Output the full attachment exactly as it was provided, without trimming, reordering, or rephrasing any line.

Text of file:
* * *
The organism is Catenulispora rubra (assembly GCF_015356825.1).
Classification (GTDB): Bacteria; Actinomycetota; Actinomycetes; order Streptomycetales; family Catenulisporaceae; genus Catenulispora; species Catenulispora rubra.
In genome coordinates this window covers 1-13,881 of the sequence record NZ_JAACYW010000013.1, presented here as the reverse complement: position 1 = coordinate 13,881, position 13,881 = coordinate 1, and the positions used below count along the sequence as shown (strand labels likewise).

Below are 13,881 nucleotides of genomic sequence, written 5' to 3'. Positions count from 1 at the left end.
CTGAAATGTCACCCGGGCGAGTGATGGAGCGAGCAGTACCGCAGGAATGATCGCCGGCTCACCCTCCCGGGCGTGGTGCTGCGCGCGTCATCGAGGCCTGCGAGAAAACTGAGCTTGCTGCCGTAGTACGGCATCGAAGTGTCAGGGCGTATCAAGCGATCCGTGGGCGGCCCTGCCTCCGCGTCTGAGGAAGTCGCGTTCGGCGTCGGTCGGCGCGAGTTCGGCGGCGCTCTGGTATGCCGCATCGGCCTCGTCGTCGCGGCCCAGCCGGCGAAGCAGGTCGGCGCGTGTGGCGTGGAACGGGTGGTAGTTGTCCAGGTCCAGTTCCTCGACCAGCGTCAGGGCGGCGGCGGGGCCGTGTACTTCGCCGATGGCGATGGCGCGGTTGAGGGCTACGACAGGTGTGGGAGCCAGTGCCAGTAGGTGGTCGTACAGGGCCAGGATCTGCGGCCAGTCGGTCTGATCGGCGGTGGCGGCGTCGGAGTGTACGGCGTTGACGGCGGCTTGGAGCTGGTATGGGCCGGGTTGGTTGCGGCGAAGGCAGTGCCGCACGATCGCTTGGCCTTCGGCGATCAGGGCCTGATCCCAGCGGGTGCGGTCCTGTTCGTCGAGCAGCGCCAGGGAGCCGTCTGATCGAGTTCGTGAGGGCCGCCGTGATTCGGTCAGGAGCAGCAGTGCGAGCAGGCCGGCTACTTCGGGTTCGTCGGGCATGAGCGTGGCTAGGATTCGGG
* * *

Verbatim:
The organism is Catenulispora rubra (assembly GCF_015356825.1).
Classification (GTDB): Bacteria; Actinomycetota; Actinomycetes; order Streptomycetales; family Catenulisporaceae; genus Catenulispora; species Catenulispora rubra.
In genome coordinates this window covers 1-13,881 of the sequence record NZ_JAACYW010000013.1, presented here as the reverse complement: position 1 = coordinate 13,881, position 13,881 = coordinate 1, and the positions used below count along the sequence as shown (strand labels likewise).

Below are 13,881 nucleotides of genomic sequence, written 5' to 3'. Positions count from 1 at the left end.
CTGAAATGTCACCCGGGCGAGTGATGGAGCGAGCAGTACCGCAGGAATGATCGCCGGCTCACCCTCCCGGGCGTGGTGCTGCGCGCGTCATCGAGGCCTGCGAGAAAACTGAGCTTGCTGCCGTAGTACGGCATCGAAGTGTCAGGGCGTATCAAGCGATCCGTGGGCGGCCCTGCCTCCGCGTCTGAGGAAGTCGCGTTCGGCGTCGGTCGGCGCGAGTTCGGCGGCGCTCTGGTATGCCGCATCGGCCTCGTCGTCGCGGCCCAGCCGGCGAAGCAGGTCGGCGCGTGTGGCGTGGAACGGGTGGTAGTTGTCCAGGTCCAGTTCCTCGACCAGCGTCAGGGCGGCGGCGGGGCCGTGTACTTCGCCGATGGCGATGGCGCGGTTGAGGGCTACGACAGGTGTGGGAGCCAGTGCCAGTAGGTGGTCGTACAGGGCCAGGATCTGCGGCCAGTCGGTCTGATCGGCGGTGGCGGCGTCGGAGTGTACGGCGTTGACGGCGGCTTGGAGCTGGTATGGGCCGGGTTGGTTGCGGCGAAGGCAGTGCCGCACGATCGCTTGGCCTTCGGCGATCAGGGCCTGATCCCAGCGGGTGCGGTCCTGTTCGTCGAGCAGCGCCAGGGAGCCGTCTGATCGAGTTCGTGAGGGCCGCCGTGATTCGGTCAGGAGCAGCAGTGCGAGCAGGCCGGCTACTTCGGGTTCGTCGGGCATGAGCGTGGCTAGGATTCGGG